Speakers; When is good enough, enough

ltucker305

Audiophyte
Vandersteen All The Way

Speaker listening is a matter of preference. I am new to high-end audio but I have listened to a number of speakers. In my opinion nothing compares to box-less setup as in vandersteen and b&w. Vandersteens are so open, airy and true. Take a listen to them. You will see what I mean. 3a signature with 2 2wq subs is phenomonal. Retail it would cost about $6000. $3500 for 3a and $2500 for the subs. After hearing this setup you will want to trade in.

So I do not sound crazy here is a list of what I have heard in demo rooms.

sonus faber amati, stradavari
harbeth - all models
spendor - all models
b&w - all models
paradigm - all models
jm lab - grand utopia signature, nova utopia be
epos - all models
axiom - all models

Sincerely,
Larry
 
C

calgarianperson

Junior Audioholic
going through this thread i found some setups that i liked and im currently looking at upgrading (i need 2 fronts, 2 surrounds, 2 rear, 1 center, and 1 or 2 subs)

For example I have Paridigm Monitor series all around. Monitor 7's up front, CC370 center and MiniMonitors rear.
  • a good front set (the moniter 7, 9, 11 or 90P)
  • good surrounds (ADP 370)
  • good rears (monitor mini, 3 or 5)
  • a center channel (CC 370)
  • and decent sub/subs (appears to be no monitor sub so if you can reccomend one that would be great)

These might be out of my price range but im not sure so if anybody has a list of the MSRPs or knows about how much i can get them for new i would appreciate it. I noticed that alot of people like these but if anyone reccomends something else let me know.

Thanks.
 
C

calgarianperson

Junior Audioholic
thanks... i figured out why i couldnt find them... im in canada and the canadian site doesnt list them... funny though since they are manufactured here.
 
F

Frick & Frack

Audiophyte
I've upgraded over the years and just bought a Paradigm Monitor 9 system from a defunct dealer. One thing I will say is that while the cost vs. performance (benefit) threshold may not have yet been reached by many of you, I am finding that that at my age (approaching 50) the equation looks like this.....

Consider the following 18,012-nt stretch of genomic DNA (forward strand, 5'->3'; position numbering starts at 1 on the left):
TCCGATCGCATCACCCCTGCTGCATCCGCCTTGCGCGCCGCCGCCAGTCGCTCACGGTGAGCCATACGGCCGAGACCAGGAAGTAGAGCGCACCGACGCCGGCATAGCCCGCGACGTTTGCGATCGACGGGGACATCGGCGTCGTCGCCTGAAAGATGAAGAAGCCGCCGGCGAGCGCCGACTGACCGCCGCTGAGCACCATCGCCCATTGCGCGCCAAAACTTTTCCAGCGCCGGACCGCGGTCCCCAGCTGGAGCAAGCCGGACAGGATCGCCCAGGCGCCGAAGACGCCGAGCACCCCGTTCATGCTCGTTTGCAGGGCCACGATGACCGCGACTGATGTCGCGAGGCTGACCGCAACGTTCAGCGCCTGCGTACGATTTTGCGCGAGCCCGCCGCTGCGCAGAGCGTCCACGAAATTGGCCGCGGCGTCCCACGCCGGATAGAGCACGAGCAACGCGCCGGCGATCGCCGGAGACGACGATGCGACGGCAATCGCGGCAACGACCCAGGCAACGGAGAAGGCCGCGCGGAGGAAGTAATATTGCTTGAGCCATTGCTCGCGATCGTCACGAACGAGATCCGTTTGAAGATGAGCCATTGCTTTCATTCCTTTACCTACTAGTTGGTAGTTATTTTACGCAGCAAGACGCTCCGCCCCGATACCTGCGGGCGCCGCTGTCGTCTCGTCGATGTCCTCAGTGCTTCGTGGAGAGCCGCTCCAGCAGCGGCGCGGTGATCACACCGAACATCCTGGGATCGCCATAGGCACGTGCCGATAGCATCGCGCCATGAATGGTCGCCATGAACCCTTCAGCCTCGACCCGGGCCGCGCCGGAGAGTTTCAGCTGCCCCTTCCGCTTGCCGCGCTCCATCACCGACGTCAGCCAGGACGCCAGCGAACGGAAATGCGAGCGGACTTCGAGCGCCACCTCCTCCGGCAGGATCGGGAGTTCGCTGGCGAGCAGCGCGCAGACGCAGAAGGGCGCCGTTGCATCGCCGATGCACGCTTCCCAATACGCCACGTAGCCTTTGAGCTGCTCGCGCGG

Cost ...............x........age =........what speakers you need
Performance...............hearing loss


But then again, I could be wrong... ;)
 
Last edited by a moderator:
JoeE SP9

JoeE SP9

Senior Audioholic
Speakers are good enough when you have no urge to upgrade. I have owned my Acoustats for more than ten years and still have no urge to upgrade or change them. :cool:
 
hyghwayman

hyghwayman

Audioholic
upgrading

So do you all think upgrading from my $65 HTiB 5.1 40w speakers [(DVD player and speakers)speakers are hooked up to a Pioneer VSX-816 receiver] to a $999 5.1 system from SVSound (SBS-01) will be worth the $$$ for improvement in the noise I hear?
From this:
see that whimpy speaker under the TV.
Here is the sub
it's also a 40w powered type:p


To this:
:D

Just wondering out loud,
hyghwayman
 
Tomorrow

Tomorrow

Audioholic Ninja
So do you all think upgrading from my $65 HTiB 5.1 40w speakers [(DVD player and speakers)speakers are hooked up to a Pioneer VSX-816 receiver] to a $999 5.1 system from SVSound (SBS-01) will be worth the $$$ for improvement in the noise I hear?
From this:
see that whimpy speaker under the TV.
Here is the sub
it's also a 40w powered type:p


To this:
:D

Just wondering out loud,
hyghwayman

Well, it depends on what you like. You're the one that has to listen to it and pay for it. :)
 
TLS Guy

TLS Guy